Today's lesson: citizenship for beginners

In an attempt to combat apathy, ministers are introducing lessons in citizenship to all secondary schools this autumn. But, asks Joel Wolchover, will they be enough to compete with <b>Pop Idol</b>
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The Independent Online

Why do young people think Black Rod is a porn star? The answer is that they know nothing about the political and parliamentary system, preferring instead to hone their expertise in fashion, celebrities and football. Western politicians have been tearing their hear out over such apathy for the past decade. Now the Labour government thinks it has the answer.

Why do young people think Black Rod is a porn star? The answer is that they know nothing about the political and parliamentary system, preferring instead to hone their expertise in fashion, celebrities and football. Western politicians have been tearing their hear out over such apathy for the past decade. Now the Labour government thinks it has the answer.

From this September, all secondary school pupils will receive compulsory lessons in citizenship as part of the Government's efforts to teach young people about living in a democracy and voting for more than their favourite Pop Idol. Children, however switched off from parliamentary democracy, will be taught about their rights and responsibilities as citizens – how to complain if they buy a shoddy DVD player, what to do if they are stopped by the police, how to lobby their local council about waste recycling. The new subject is the brainchild of the Home Secretary David Blunkett, who for years has been nurturing the idea of teaching children to be good citizens. As a former politics student himself, he cares passionately about it. One week before the 1997 general election he called Professor Sir Bernard Crick, his former politics tutor at Sheffield University, to ask him to chair a committee on citizenship education.

The rest is history. In fact, one day, citizenship may be taught in history, because citizenship will be taught across the disciplines – not in discrete citizenship classes, but as part of English, geography or even art and music. Schemes of work produced by the Qualifications and Curriculum Authority show that pupils in maths classes may be asked to calculate the VAT on a CD, and think about what the government will use the tax for. Modern language teachers are advised to "use the context of welcoming and receiving a guest to consider social and cultural differences and the need for mutual respect and understanding".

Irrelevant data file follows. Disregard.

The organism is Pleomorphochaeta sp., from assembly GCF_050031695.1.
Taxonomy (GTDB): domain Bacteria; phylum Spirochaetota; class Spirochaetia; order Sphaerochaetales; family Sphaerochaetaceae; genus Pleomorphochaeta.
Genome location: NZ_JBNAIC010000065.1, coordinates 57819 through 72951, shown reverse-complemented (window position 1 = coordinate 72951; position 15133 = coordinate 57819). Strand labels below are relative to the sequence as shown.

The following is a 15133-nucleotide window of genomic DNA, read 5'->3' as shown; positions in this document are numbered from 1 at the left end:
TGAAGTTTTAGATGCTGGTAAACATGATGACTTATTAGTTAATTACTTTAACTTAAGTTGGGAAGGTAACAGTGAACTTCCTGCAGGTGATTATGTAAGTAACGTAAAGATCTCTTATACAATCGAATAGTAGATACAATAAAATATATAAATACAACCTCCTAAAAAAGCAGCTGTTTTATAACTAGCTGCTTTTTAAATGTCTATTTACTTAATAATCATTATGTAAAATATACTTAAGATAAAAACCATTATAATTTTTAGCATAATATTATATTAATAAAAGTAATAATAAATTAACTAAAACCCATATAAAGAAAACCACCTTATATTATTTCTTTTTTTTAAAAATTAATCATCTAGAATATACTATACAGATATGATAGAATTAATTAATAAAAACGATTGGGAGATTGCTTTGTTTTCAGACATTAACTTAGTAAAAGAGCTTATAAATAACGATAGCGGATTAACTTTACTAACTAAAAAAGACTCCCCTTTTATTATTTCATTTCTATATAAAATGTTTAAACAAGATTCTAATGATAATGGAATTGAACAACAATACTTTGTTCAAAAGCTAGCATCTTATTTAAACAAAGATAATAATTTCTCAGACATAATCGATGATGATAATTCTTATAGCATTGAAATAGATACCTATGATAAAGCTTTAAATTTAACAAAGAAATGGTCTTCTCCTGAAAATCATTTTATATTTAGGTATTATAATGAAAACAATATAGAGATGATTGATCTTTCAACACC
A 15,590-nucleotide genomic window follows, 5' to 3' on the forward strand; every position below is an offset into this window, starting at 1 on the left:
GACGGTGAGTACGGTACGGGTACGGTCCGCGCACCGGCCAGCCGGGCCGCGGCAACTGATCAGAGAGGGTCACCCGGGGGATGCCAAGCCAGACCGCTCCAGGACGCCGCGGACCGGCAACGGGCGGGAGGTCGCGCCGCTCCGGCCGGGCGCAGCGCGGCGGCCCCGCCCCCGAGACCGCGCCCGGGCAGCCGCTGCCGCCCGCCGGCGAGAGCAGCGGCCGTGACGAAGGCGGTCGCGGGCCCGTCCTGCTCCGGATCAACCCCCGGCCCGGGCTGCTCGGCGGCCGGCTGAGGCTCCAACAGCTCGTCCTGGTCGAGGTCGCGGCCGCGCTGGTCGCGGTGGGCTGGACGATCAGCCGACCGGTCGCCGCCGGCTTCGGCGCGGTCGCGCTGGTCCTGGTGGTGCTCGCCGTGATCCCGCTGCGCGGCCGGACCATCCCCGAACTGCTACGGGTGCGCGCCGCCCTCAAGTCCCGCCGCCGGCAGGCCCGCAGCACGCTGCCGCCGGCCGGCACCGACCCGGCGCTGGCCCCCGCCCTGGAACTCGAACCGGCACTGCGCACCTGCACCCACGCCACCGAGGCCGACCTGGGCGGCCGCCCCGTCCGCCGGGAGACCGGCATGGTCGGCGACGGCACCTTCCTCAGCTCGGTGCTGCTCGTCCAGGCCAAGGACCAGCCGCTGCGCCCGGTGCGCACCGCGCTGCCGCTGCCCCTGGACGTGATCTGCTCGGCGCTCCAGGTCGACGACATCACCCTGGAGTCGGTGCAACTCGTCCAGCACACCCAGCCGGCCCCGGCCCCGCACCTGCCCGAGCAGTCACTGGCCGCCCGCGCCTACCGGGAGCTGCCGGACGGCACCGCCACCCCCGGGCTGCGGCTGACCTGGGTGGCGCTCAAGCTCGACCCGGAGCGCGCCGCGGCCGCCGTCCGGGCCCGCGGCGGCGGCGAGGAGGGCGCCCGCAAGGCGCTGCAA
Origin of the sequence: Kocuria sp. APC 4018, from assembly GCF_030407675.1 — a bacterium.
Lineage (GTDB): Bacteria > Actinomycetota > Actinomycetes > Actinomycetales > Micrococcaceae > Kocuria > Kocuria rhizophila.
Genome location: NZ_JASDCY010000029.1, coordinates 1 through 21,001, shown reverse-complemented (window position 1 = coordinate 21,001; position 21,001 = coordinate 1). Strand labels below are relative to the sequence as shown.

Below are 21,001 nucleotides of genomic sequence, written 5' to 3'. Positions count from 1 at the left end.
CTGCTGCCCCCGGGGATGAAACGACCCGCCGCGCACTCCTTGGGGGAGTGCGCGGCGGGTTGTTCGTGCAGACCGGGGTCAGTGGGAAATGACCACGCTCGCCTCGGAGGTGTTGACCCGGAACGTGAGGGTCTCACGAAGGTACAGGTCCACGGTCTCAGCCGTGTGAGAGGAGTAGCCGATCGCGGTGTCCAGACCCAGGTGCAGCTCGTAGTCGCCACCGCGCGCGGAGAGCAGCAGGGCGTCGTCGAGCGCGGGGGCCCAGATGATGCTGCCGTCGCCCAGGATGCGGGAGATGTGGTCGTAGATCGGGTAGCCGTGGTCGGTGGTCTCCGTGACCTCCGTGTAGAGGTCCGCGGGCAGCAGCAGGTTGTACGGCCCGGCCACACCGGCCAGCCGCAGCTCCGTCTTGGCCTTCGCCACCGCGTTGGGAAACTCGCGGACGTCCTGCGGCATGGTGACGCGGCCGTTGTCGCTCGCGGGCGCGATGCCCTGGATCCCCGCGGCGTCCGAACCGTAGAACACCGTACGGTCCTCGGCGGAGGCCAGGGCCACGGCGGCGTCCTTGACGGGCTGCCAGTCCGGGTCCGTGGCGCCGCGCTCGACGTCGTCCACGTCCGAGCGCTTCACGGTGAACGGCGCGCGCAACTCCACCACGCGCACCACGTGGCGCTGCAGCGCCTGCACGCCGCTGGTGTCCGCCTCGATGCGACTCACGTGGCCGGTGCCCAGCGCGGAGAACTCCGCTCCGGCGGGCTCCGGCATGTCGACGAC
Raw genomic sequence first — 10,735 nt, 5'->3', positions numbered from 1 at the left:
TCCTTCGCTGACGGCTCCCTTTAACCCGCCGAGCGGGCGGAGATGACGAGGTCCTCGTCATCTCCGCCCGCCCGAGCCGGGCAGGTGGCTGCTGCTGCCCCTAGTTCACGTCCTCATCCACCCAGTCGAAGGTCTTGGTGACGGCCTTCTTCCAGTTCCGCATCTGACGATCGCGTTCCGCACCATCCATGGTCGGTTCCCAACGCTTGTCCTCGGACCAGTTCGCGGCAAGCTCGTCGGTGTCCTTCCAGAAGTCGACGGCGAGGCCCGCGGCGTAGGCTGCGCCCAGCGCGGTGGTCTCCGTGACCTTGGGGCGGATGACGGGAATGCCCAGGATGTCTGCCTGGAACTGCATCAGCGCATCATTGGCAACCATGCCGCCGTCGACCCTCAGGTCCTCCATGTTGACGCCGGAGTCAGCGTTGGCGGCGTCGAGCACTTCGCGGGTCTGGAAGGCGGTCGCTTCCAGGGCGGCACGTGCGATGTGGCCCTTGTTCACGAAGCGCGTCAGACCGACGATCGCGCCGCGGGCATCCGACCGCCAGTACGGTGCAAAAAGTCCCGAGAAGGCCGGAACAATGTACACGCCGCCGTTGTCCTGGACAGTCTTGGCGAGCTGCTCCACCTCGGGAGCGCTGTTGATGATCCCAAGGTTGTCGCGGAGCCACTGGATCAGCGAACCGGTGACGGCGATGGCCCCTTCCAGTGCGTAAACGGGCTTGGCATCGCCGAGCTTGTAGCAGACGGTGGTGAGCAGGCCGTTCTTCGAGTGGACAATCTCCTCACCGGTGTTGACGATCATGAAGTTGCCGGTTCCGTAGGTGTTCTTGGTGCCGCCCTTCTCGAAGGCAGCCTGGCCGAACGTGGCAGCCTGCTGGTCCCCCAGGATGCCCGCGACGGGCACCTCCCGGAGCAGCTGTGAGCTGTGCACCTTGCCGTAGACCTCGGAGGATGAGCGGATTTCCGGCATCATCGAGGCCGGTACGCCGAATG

This inter-disciplinary approach has brought sighs of relief from head teachers, who dreaded having to carve out time for yet more compulsory lessons, but it has drawn criticism from other quarters for not being rigorous enough. Bob Worcester, chairman of MORI, thinks it's a cop out. "Isn't that so wimpish?" he says. "It's just like this country. It's going to be milk toast, pap. I think it's essential for every student to have at least a structured term of civics to teach them how the system works. If you don't know how the system works, you won't know what to do if you come up against it."

Worcester distinguishes between disengagement, which he attributes to a lack of knowledge about politics, and apathy. His polling reveals the scale of the problem. Two-thirds of 15- to 24-year-olds feel they know little about their rights as citizens and half of them feel the same way about their responsibilities. Nine out of 10 don't know how their local council works.

Professor Crick defends the interdisciplinary approach against the charge that it is too vague. "Bob is forgetting a body called Ofsted," he says. "They have produce excellent notes on inspecting citizenship education. A school that tried to bluff it out by saying we do a bit here and bit there will be in for a caning from Ofsted."

He is happy, however, that citizenship education will move away from the formal teaching of "civics" towards learning through discussion and participation. "There was quite a lot of civics around in the Sixties and Seventies, teaching the powers of local government and Parliament, but it was nearly all dreadfully boring," he says. "I believe we learn best about institutions by talking about the issues that concern them. There's no other national curriculum subject that stresses discussion of issues as much as citizenship."